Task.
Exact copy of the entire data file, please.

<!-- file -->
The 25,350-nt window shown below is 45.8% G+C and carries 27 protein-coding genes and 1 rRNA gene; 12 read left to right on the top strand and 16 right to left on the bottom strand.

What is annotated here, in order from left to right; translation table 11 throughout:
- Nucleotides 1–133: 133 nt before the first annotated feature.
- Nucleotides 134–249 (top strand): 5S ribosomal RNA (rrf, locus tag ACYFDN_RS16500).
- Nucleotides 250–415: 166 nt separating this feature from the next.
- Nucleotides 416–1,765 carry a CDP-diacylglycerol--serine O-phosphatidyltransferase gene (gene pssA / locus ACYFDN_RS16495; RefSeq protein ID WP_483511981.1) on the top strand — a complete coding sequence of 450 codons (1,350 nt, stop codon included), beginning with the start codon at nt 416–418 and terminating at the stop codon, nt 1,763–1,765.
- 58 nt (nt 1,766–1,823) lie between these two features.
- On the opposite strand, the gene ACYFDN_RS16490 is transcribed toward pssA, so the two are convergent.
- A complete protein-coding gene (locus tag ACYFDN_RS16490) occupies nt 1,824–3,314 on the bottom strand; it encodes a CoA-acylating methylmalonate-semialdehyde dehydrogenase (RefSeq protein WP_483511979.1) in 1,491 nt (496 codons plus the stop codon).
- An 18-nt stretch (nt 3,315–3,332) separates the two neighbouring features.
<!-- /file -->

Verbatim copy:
The 25,350-nt window shown below is 45.8% G+C and carries 27 protein-coding genes and 1 rRNA gene; 12 read left to right on the top strand and 16 right to left on the bottom strand.

What is annotated here, in order from left to right; translation table 11 throughout:
- Nucleotides 1–133: 133 nt before the first annotated feature.
- Nucleotides 134–249 (top strand): 5S ribosomal RNA (rrf, locus tag ACYFDN_RS16500).
- Nucleotides 250–415: 166 nt separating this feature from the next.
- Nucleotides 416–1,765 carry a CDP-diacylglycerol--serine O-phosphatidyltransferase gene (gene pssA / locus ACYFDN_RS16495; RefSeq protein ID WP_483511981.1) on the top strand — a complete coding sequence of 450 codons (1,350 nt, stop codon included), beginning with the start codon at nt 416–418 and terminating at the stop codon, nt 1,763–1,765.
- 58 nt (nt 1,766–1,823) lie between these two features.
- On the opposite strand, the gene ACYFDN_RS16490 is transcribed toward pssA, so the two are convergent.
- A complete protein-coding gene (locus tag ACYFDN_RS16490) occupies nt 1,824–3,314 on the bottom strand; it encodes a CoA-acylating methylmalonate-semialdehyde dehydrogenase (RefSeq protein WP_483511979.1) in 1,491 nt (496 codons plus the stop codon).
- An 18-nt stretch (nt 3,315–3,332) separates the two neighbouring features.